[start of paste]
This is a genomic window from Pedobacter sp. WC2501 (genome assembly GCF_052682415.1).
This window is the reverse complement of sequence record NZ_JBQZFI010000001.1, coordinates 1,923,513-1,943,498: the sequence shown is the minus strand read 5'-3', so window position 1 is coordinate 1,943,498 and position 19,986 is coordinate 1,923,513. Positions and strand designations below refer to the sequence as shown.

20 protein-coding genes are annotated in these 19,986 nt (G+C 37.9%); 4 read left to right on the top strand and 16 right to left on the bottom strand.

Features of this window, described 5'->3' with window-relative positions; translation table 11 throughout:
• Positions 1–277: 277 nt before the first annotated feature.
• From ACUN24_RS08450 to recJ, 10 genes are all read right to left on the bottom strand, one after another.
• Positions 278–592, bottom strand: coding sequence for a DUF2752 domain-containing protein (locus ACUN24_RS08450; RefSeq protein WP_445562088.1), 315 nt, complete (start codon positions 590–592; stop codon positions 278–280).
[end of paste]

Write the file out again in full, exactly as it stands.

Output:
This is a genomic window from Pedobacter sp. WC2501 (genome assembly GCF_052682415.1).
This window is the reverse complement of sequence record NZ_JBQZFI010000001.1, coordinates 1,923,513-1,943,498: the sequence shown is the minus strand read 5'-3', so window position 1 is coordinate 1,943,498 and position 19,986 is coordinate 1,923,513. Positions and strand designations below refer to the sequence as shown.

20 protein-coding genes are annotated in these 19,986 nt (G+C 37.9%); 4 read left to right on the top strand and 16 right to left on the bottom strand.

Features of this window, described 5'->3' with window-relative positions; translation table 11 throughout:
• Positions 1–277: 277 nt before the first annotated feature.
• From ACUN24_RS08450 to recJ, 10 genes are all read right to left on the bottom strand, one after another.
• Positions 278–592, bottom strand: coding sequence for a DUF2752 domain-containing protein (locus ACUN24_RS08450; RefSeq protein WP_445562088.1), 315 nt, complete (start codon positions 590–592; stop codon positions 278–280).